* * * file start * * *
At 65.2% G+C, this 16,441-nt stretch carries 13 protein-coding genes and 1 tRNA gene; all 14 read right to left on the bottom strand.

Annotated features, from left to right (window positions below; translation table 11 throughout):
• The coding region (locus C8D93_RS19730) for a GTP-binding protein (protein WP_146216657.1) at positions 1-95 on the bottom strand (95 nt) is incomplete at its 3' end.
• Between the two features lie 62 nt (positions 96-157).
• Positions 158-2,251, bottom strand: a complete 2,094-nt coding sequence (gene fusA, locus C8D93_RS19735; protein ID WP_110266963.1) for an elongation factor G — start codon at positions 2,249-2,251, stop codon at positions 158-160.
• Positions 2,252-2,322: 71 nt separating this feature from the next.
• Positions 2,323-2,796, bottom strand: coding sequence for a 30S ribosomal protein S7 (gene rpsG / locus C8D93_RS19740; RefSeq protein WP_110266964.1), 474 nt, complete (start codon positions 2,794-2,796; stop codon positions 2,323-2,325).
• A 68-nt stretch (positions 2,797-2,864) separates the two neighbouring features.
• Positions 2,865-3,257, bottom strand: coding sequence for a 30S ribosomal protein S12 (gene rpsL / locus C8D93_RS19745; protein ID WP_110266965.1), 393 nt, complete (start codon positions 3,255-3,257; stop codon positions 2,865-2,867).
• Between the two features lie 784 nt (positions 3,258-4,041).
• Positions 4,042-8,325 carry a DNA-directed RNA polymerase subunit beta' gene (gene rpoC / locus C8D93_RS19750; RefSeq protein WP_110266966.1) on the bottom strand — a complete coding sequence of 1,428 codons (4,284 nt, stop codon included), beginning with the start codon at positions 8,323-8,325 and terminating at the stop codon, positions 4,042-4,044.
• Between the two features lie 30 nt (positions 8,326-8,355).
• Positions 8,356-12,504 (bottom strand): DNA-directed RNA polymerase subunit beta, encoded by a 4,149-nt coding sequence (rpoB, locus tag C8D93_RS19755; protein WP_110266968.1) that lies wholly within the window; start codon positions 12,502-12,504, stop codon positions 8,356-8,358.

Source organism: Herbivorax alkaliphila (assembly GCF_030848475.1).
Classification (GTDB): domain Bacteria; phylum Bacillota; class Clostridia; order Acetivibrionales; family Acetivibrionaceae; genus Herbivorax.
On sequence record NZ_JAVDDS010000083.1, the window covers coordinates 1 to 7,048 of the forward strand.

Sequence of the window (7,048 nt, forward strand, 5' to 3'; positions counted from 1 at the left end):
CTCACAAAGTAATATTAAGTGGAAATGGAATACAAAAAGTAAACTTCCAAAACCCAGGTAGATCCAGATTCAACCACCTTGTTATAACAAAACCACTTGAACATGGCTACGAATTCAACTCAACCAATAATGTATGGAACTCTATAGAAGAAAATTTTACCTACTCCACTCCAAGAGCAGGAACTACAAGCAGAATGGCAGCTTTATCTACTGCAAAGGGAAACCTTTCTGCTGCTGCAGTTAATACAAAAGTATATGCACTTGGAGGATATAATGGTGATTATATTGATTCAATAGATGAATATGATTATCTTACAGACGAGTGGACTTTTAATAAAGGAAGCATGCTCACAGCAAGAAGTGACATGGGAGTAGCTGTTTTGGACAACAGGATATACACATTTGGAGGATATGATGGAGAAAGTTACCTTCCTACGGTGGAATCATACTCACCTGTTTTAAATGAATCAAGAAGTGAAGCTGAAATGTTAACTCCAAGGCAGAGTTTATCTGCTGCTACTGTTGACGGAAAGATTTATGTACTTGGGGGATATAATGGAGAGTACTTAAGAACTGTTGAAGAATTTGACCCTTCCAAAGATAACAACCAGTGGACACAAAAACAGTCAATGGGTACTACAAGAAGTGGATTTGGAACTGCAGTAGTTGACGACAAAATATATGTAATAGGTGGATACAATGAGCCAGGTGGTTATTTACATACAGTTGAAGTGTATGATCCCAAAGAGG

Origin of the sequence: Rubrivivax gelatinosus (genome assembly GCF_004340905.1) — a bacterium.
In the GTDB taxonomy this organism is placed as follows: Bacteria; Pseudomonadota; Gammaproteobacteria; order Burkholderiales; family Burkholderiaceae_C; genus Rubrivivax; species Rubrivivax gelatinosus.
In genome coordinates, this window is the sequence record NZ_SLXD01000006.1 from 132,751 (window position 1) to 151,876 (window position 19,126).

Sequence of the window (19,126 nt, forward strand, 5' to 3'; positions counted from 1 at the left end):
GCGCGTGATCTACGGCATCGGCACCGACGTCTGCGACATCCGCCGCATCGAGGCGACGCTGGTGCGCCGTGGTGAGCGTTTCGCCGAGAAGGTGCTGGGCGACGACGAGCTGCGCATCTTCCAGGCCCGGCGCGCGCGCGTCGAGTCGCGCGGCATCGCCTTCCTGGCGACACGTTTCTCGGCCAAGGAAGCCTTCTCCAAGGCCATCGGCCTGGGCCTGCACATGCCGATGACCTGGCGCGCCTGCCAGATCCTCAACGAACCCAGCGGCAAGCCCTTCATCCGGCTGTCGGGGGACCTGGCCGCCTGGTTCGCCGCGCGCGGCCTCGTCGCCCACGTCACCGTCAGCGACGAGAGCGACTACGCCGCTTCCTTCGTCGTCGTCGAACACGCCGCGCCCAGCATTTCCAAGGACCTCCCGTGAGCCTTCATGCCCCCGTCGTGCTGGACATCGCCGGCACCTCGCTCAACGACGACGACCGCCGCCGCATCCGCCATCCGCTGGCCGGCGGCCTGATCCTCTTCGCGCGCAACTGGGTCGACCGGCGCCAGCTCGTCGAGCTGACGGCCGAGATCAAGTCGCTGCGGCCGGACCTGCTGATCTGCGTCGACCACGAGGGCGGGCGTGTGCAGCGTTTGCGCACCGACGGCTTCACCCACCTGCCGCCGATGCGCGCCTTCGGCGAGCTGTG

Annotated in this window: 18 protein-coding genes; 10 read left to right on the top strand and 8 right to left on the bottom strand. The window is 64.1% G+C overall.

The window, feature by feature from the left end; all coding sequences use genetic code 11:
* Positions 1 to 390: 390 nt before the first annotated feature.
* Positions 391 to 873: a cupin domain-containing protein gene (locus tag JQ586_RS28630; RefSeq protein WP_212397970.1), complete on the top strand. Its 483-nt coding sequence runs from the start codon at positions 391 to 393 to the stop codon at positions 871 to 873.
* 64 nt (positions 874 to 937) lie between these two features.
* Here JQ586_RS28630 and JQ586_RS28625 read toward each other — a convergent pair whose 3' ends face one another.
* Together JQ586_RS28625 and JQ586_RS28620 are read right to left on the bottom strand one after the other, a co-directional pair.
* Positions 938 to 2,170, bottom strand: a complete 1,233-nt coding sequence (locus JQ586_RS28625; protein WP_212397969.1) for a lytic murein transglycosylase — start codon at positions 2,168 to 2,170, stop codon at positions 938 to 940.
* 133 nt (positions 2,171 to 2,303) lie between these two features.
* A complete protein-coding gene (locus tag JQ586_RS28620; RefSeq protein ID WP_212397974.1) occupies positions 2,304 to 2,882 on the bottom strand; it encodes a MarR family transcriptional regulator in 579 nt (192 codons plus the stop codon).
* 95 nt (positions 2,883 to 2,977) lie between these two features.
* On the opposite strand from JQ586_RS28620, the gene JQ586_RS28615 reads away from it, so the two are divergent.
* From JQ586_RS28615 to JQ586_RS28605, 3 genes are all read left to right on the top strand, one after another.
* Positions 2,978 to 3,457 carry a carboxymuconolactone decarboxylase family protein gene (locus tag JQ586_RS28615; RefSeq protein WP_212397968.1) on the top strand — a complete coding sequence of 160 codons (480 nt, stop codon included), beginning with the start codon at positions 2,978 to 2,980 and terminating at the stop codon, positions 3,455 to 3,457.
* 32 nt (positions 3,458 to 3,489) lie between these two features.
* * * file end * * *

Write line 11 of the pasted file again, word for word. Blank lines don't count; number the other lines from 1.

• Positions 4,042-8,325 carry a DNA-directed RNA polymerase subunit beta' gene (gene rpoC / locus C8D93_RS19750; RefSeq protein WP_110266966.1) on the bottom strand — a complete coding sequence of 1,428 codons (4,284 nt, stop codon included), beginning with the start codon at positions 8,323-8,325 and terminating at the stop codon, positions 4,042-4,044.